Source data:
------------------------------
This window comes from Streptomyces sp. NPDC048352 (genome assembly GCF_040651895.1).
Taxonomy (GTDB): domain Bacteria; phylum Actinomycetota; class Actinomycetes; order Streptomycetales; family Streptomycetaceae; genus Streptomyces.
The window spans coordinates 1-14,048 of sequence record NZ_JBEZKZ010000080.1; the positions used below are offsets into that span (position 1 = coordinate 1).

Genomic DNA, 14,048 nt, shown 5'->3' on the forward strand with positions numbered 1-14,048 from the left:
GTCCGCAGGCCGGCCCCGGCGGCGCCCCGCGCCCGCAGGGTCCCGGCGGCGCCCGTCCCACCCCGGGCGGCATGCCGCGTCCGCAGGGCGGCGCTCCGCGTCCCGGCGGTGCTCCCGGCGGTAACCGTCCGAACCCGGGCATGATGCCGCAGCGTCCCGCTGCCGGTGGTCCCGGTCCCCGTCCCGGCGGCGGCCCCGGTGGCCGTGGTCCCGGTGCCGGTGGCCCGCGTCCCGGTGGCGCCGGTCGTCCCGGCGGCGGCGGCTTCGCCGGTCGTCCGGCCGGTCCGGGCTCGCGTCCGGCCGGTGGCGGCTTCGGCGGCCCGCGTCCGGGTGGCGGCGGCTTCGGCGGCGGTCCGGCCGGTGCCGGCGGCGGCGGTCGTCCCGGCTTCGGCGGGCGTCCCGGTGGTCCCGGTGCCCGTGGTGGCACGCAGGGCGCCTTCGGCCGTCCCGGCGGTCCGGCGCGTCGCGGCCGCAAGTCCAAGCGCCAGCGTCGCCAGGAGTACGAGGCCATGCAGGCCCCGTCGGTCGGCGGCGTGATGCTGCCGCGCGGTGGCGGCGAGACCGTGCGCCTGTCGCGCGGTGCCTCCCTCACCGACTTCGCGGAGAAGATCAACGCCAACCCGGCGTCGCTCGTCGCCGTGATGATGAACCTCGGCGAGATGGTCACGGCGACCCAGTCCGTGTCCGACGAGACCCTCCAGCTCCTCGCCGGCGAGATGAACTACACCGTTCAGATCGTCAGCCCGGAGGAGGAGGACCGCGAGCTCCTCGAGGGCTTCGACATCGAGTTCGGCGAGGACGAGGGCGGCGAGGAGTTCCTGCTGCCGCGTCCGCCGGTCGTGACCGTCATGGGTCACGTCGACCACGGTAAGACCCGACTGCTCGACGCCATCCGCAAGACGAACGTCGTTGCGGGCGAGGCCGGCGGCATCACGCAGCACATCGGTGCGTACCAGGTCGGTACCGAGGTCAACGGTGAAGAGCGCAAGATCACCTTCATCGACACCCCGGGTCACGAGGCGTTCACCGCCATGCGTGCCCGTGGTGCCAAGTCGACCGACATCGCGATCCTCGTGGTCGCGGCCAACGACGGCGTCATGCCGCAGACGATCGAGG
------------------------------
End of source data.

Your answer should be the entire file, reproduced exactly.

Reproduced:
This window comes from Streptomyces sp. NPDC048352 (genome assembly GCF_040651895.1).
Taxonomy (GTDB): domain Bacteria; phylum Actinomycetota; class Actinomycetes; order Streptomycetales; family Streptomycetaceae; genus Streptomyces.
The window spans coordinates 1-14,048 of sequence record NZ_JBEZKZ010000080.1; the positions used below are offsets into that span (position 1 = coordinate 1).

Genomic DNA, 14,048 nt, shown 5'->3' on the forward strand with positions numbered 1-14,048 from the left:
GTCCGCAGGCCGGCCCCGGCGGCGCCCCGCGCCCGCAGGGTCCCGGCGGCGCCCGTCCCACCCCGGGCGGCATGCCGCGTCCGCAGGGCGGCGCTCCGCGTCCCGGCGGTGCTCCCGGCGGTAACCGTCCGAACCCGGGCATGATGCCGCAGCGTCCCGCTGCCGGTGGTCCCGGTCCCCGTCCCGGCGGCGGCCCCGGTGGCCGTGGTCCCGGTGCCGGTGGCCCGCGTCCCGGTGGCGCCGGTCGTCCCGGCGGCGGCGGCTTCGCCGGTCGTCCGGCCGGTCCGGGCTCGCGTCCGGCCGGTGGCGGCTTCGGCGGCCCGCGTCCGGGTGGCGGCGGCTTCGGCGGCGGTCCGGCCGGTGCCGGCGGCGGCGGTCGTCCCGGCTTCGGCGGGCGTCCCGGTGGTCCCGGTGCCCGTGGTGGCACGCAGGGCGCCTTCGGCCGTCCCGGCGGTCCGGCGCGTCGCGGCCGCAAGTCCAAGCGCCAGCGTCGCCAGGAGTACGAGGCCATGCAGGCCCCGTCGGTCGGCGGCGTGATGCTGCCGCGCGGTGGCGGCGAGACCGTGCGCCTGTCGCGCGGTGCCTCCCTCACCGACTTCGCGGAGAAGATCAACGCCAACCCGGCGTCGCTCGTCGCCGTGATGATGAACCTCGGCGAGATGGTCACGGCGACCCAGTCCGTGTCCGACGAGACCCTCCAGCTCCTCGCCGGCGAGATGAACTACACCGTTCAGATCGTCAGCCCGGAGGAGGAGGACCGCGAGCTCCTCGAGGGCTTCGACATCGAGTTCGGCGAGGACGAGGGCGGCGAGGAGTTCCTGCTGCCGCGTCCGCCGGTCGTGACCGTCATGGGTCACGTCGACCACGGTAAGACCCGACTGCTCGACGCCATCCGCAAGACGAACGTCGTTGCGGGCGAGGCCGGCGGCATCACGCAGCACATCGGTGCGTACCAGGTCGGTACCGAGGTCAACGGTGAAGAGCGCAAGATCACCTTCATCGACACCCCGGGTCACGAGGCGTTCACCGCCATGCGTGCCCGTGGTGCCAAGTCGACCGACATCGCGATCCTCGTGGTCGCGGCCAACGACGGCGTCATGCCGCAGACGATCGAGG